Shasta Daisy

Quick facts and care essentials

Sunset  – September 23, 2004


• Zones 1-24, 26 (Northern part), 28-43
• Full sun; partial shade in hot-summer climates
• Regular watering

Botanists have changed this plant’s name several times over the years; at one point it was removed from Chrysanthemum and reclassified as Leucanthemum (catalogs may still offer it as such). By any name, though, the yellow-centered white daisies look splendid both outdoors in the garden and indoors in bouquets. With routine care, plants will bloom happily from early summer through midfall.

The 3- to 5-inch-wide, single or double flowers are borne individually on leafy stems rising from basal mounds of coarsely toothed, dark green foliage. They’re long lasting–in some cultivars, an individual flower may persist up to several weeks. The most popular cultivars grow 2 to 3 feet high and 1 1/2 to 2 feet wide; some of the newer ones are especially heavy blooming.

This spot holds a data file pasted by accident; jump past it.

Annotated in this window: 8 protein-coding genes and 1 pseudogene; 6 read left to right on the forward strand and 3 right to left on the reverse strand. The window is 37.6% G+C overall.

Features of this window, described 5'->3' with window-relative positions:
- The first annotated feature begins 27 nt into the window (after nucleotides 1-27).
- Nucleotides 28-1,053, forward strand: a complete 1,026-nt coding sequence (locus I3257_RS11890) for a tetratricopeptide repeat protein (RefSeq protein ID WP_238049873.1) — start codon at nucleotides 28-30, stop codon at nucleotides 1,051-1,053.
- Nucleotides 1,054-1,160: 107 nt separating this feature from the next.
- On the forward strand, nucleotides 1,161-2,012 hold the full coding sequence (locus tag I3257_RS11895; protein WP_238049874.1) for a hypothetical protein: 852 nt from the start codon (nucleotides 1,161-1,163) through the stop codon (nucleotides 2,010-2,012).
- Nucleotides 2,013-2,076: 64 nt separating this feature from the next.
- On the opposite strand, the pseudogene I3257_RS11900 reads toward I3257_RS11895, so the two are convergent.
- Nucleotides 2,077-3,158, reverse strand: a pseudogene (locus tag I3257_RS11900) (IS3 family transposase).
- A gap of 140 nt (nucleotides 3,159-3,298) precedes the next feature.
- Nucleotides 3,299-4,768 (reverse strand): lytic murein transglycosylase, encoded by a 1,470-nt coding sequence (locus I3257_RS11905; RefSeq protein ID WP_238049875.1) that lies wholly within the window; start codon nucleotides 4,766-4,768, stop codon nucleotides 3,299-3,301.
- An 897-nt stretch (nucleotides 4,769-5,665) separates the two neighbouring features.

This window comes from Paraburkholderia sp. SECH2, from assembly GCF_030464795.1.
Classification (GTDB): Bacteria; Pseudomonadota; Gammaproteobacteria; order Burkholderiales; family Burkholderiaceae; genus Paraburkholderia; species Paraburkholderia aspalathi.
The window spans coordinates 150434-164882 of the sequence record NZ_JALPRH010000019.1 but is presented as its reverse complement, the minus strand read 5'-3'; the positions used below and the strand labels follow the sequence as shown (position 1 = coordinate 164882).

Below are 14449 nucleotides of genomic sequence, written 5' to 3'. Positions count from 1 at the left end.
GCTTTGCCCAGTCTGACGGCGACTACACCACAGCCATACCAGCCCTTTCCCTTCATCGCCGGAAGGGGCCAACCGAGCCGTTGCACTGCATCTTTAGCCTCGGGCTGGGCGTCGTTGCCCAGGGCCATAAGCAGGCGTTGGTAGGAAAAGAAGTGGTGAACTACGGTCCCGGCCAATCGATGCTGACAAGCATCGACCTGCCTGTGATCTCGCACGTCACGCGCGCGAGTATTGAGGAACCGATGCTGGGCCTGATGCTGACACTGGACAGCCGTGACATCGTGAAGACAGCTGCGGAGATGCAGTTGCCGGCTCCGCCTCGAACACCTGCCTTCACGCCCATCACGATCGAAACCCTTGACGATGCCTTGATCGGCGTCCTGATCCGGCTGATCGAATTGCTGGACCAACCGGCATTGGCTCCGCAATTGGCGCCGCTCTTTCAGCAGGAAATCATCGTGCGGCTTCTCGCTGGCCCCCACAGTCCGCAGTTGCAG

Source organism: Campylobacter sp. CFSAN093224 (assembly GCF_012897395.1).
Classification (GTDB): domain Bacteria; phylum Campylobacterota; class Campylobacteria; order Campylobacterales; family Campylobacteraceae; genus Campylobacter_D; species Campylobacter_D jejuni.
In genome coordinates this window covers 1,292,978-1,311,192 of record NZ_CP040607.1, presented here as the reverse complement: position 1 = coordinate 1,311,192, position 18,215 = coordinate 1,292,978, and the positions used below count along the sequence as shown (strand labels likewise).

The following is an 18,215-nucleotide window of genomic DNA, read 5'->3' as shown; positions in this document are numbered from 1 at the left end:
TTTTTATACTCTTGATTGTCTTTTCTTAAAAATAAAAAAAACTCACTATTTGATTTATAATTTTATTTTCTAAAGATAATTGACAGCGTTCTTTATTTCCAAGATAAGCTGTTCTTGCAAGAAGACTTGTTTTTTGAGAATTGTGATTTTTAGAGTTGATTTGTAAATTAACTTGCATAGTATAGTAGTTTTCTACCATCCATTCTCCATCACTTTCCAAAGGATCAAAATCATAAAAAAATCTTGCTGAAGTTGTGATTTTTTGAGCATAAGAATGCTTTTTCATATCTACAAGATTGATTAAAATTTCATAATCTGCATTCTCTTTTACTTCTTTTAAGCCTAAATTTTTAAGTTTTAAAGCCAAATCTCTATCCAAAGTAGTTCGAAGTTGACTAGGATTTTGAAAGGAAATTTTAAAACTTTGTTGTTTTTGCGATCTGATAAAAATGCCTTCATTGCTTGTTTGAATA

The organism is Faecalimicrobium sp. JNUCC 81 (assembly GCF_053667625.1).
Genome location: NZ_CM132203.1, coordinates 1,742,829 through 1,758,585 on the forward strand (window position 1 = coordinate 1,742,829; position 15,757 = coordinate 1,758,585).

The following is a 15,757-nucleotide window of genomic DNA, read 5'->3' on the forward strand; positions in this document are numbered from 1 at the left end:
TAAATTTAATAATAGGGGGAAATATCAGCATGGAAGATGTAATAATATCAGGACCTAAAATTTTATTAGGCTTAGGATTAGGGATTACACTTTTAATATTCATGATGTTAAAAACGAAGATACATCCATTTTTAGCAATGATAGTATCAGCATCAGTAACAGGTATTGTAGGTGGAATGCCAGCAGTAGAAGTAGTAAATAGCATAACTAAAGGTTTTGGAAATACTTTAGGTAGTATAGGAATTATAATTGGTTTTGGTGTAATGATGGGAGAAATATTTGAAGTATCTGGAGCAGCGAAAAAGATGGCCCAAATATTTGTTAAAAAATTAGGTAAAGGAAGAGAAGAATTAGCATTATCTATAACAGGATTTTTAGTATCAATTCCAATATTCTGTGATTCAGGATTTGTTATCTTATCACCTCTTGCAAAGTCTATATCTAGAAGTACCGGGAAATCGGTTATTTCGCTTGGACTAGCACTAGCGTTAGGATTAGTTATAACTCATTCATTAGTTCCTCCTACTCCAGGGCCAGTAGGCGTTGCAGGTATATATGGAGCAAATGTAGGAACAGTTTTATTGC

Shasta daisies prefer fairly rich, moist soil, though some do well in regular garden soil. In all soils, good drainage is important, especially in winter. During the growing season, fertilize regularly to increase the number of emerging flower stalks; cut spent stalks back to the ground after flowers fade. In cold-winter areas, mulch around clumps’ bases in fall; don’t cover remaining foliage, though. Divide every 2 to 3 years; replant new growth from the edge of each clump and throw away the woody center.

Shasta daisy gall disease causes the root crown to split into many weak, poorly growing plants that quickly die. Dig out affected plants and do not replant new ones in the same spot.